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Thread: Making a wedge for a woodie

  1. #1
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    Making a wedge for a woodie

    Hi

    Okay, it's not a Mark Singer tutorial, but I hope it will be informative to those who might need to do this one day.

    I bought a reasonably priced panel-raising plane off the Bay. It's been modified in the past - tote and wedge replaced.

    Anyway, after honing the blade I tried it out on a piece of exotic Picea rubens OK, it's a red spruce 2x8 After a few strokes the mouth of the plane was blocked solid with chips. Grrrrrr...

    Long story short, the culprit was the wedge - it was too short and didn't have the right taper. Shavings had no chance of getting through.

    I cut out a little bit of mahogany from the scrap bin and set about to get the correct angles for my wedge. In the first photo you see a steel ruler held in place to get the angle for the top of the wedge. This was repeated for the bottom angle - where the plane iron sits. Trace a short pencil mark onto some paper near both ends of the ruler in each position (4 marks in all). See Pic
    2

    Cut along the lower line of the sheet of paper and glue it onto the side of your wedge stock with the pointy bit (intersection of the 2 lines) at one end. Trim off excess paper as in pic 3.

    Take the sharp plane of your choice and form your wedge by removing wood according to the glued on template. Make your wedge the same thickness all the way across. The iron on this plane is skewed. This is no big deal. In Pic 4 we have 2 steps in one shot. Use the bevel gauge to get the skew angle from the body of the plane and flip it over to mark the beveled long sides of the wedge. If your plane isn't skewed, just skip the last step.

    Continued below...
    All the best,
    Ian G

    **Now holding auditions for a catchy new signature**

  2. #2
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    Part 2

    After the sides are beveled you're ready for a trial fit with the blade (Pic 5). If the wedge sticks through the sole of the plane, trim it back so it rests about 1/8" above the cutting edge. If it's too short, plane the wedge some more checking for frequently for correct fit. If your plane is skewed like mine, take that bevel gauge again to mark the difference in length from right to left. If your template was good, the wedge should fit snugly into the 'ways' along their length.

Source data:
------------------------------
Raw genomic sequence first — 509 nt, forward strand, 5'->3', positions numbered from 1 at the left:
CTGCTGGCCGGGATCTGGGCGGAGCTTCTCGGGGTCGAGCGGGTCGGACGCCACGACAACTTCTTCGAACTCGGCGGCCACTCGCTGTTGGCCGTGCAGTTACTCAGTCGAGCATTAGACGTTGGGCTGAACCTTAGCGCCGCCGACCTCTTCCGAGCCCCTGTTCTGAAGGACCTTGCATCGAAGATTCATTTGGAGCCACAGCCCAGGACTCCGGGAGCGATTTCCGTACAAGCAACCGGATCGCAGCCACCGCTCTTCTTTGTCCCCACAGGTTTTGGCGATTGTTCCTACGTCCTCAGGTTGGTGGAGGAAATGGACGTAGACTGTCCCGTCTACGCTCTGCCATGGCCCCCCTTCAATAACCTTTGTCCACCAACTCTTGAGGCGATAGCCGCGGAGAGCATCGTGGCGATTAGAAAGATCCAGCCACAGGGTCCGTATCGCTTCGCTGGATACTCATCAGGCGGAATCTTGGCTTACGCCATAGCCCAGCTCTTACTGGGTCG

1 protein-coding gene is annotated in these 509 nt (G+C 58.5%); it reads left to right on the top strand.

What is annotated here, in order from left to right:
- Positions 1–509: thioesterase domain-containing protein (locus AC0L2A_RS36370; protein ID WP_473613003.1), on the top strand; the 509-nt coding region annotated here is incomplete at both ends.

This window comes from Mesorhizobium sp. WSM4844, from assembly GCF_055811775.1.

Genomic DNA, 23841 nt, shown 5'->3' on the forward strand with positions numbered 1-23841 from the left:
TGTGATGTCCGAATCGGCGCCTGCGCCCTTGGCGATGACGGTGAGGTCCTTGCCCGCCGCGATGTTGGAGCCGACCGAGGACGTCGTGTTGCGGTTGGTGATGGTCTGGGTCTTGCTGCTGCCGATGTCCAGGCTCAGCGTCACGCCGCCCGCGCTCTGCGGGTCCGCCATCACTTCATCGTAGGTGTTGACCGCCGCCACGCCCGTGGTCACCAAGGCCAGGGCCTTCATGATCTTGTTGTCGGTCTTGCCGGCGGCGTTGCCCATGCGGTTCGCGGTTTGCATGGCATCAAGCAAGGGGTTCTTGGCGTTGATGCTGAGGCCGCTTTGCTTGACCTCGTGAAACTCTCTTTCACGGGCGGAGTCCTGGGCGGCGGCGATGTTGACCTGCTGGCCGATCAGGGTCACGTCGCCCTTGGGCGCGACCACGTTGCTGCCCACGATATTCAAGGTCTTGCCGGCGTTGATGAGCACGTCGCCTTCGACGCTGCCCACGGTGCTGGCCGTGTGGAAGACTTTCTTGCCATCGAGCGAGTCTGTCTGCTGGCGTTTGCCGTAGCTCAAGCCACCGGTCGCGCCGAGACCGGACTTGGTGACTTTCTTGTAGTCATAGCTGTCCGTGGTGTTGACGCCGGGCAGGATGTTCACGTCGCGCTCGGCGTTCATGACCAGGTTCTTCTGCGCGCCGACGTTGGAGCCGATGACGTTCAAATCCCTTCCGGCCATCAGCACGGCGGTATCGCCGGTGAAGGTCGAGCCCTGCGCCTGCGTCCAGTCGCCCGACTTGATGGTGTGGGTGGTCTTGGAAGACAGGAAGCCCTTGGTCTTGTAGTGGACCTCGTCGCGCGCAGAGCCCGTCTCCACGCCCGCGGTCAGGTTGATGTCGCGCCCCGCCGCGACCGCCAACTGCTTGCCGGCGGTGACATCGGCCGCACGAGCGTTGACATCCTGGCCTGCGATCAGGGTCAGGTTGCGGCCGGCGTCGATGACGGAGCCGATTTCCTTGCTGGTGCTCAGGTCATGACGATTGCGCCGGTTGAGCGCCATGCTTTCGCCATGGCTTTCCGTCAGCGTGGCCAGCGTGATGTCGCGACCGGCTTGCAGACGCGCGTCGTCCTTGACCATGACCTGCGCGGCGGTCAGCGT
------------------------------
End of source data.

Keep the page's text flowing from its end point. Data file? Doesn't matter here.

Once you've got everything fitted up, mark out the "U"-shaped cutout in the end of the wedge. Start with 2 tapered 'horns' on the outsides and mark the limit of the cutout. With a coping saw, cut the insides of the horns along the lines, beveling so their bottoms are wider than their tops. Make the cross- grain cut for bottom of the "U". Now it's time to make it easy for the shavings to get through. Smooth the sawcuts on the horns - I used a card scraper and a file, but you could use a pocket knife and sandpaper (Pic 6). Taper the last 1/4" of the horns so they will funnel the shavings into your "U". With a file or rasp bevel the bottom of the "U" to form a ~45* ramp to deflect the shavings up and away form your hand when planing. Smooth is the operative word here - nowhere for those shavings to catch and cause a backup in the system.

    Well, my wedge worked out pretty well I got nice long curly shavings scooting right out of the throat of my plane - thin ones and thick ones alike(Pic7).

    Nothing left to do but rub a little candlewax on those bevels around the inside of the cutout, trim the top of the wedge and relieve all the sharp edges of the wedge with a file(Pic8). I didn't apply any finish to mine. If you want to finish yours, do it before you hit it with the candlewax.

    I hope this is halfway easy to follow. Feel free to ask questions about the parts that aren't clear.
    All the best,
    Ian G

    **Now holding auditions for a catchy new signature**

  3. #3
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    Very nice layout and work, Ian. Nice and clear steps--Thanks!

    Take care, Mike
    Wenzloff & Sons Sawmakers

  4. #4